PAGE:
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Key Points for the Week

  • The U.S. employment report was positive. Nonfarm payrolls increased 531,000 in October and previous months were revised higher.
  • The Federal Reserve announced the tapering of bond buying with purchases ending by July 2022. Bond buying is one of the methods that the Federal Reserve uses to Increase the money supply.
  • Strong corporate earnings, strengthening employment, and a supportive central bank propelled the S&P 500 to a record high.

Investor bullishness ticked higher last week on all four investor sentiment gauges tracked by Barron’s. Investor optimism may have been fanned by positive financial and economic news. For example, last week:

The jobs report was better than expected. Last week, the Bureau of Labor Statistics (BLS) reported that 531,000 new jobs were added in October, lowering the unemployment rate to 4.6%. In addition, the employment numbers for August and September were better than previously reported. The BLS Employment Diffusion Index measures the breadth of employment gains across the economy. It rose from 63.6 in September to 71.8 in October for private industry, and from 57.3 to 70 in manufacturing. The increase suggests that job gains were spread across diverse industries rather than concentrated in specific ones.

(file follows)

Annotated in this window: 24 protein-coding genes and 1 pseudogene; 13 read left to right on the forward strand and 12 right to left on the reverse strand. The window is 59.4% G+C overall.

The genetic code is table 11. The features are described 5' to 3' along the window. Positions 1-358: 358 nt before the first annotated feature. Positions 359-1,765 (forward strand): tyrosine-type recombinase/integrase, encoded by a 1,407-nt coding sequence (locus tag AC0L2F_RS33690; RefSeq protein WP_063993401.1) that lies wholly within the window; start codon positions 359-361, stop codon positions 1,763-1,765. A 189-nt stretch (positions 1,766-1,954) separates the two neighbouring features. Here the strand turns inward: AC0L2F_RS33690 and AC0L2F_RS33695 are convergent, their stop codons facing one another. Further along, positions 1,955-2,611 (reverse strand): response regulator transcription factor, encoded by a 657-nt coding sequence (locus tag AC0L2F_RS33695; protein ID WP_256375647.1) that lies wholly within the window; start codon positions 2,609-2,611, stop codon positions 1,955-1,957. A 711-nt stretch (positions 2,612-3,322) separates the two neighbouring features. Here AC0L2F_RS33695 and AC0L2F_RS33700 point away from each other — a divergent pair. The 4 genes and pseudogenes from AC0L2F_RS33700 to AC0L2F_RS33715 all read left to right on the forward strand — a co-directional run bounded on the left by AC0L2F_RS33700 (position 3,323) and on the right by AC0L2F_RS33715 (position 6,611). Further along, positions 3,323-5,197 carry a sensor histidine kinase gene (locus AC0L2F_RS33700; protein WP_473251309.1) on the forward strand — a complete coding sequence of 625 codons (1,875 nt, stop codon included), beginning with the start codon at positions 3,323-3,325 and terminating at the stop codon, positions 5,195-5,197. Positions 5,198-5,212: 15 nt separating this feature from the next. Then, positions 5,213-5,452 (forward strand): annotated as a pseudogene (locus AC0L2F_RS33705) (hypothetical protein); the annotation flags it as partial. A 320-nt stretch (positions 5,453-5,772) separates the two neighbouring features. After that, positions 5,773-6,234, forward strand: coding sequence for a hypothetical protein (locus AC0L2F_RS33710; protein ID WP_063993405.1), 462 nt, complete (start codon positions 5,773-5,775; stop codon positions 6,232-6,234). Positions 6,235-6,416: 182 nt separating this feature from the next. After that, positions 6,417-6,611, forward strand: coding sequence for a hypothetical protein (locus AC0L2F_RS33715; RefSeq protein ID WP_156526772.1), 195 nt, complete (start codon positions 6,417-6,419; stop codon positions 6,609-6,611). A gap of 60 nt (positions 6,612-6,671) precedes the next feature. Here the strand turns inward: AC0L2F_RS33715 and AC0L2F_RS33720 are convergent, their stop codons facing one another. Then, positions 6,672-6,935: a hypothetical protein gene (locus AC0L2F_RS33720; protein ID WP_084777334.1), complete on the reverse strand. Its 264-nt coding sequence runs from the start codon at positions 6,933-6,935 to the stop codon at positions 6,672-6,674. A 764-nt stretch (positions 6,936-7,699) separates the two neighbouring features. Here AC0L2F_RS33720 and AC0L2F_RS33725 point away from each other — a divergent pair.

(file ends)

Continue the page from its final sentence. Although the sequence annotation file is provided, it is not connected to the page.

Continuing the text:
Central banks took a measured approach to policy changes. Investors who were concerned that central banks might pull back stimulus too soon were reassured last week. The U.S. Federal Reserve announced that it will begin tapering its bond buying program, and that the Federal Open Market Committee is not talking about raising rates yet, reported MarketWatch. In addition, the Bank of England surprised investors by not raising rates last week, reported Elliot Smith of CNBC. Tapering means that the Federal Reserve will reduce the amount of bonds that it buys each month. This reduction in bond purchases will reduce the expansion of the money supply. Many view this decision as appropriate as inflation continues at levels deemed too high.

Corporate earnings remained strong. Companies’ profits increased during the third quarter. So far, 81% of the companies in the Standard & Poor’s 500 Index have reported a positive earnings surprise, reported John Butters of FactSet. (A positive earnings surprise occurs when earnings are better than analysts expected.) So far, the blended earnings growth rate for the S&P 500 was 39.1 percent in the third quarter.

This Week in the Markets

After a couple weak monthly reports, U.S. employment picked up in October. The U.S. created 531,000 new jobs, beating expectations for 412,500. August and September were both revised higher by more than 100,000 jobs. Private payroll increased 604,000 while government payrolls shrank 73,000. Unemployment dipped from 4.8% to 4.6%.

The strong jobs report supports the Fed’s decision earlier in the week to begin tapering its bond purchases. The current $120 billion will be reduced by $15 billion each month, beginning in November and ending in July of next year.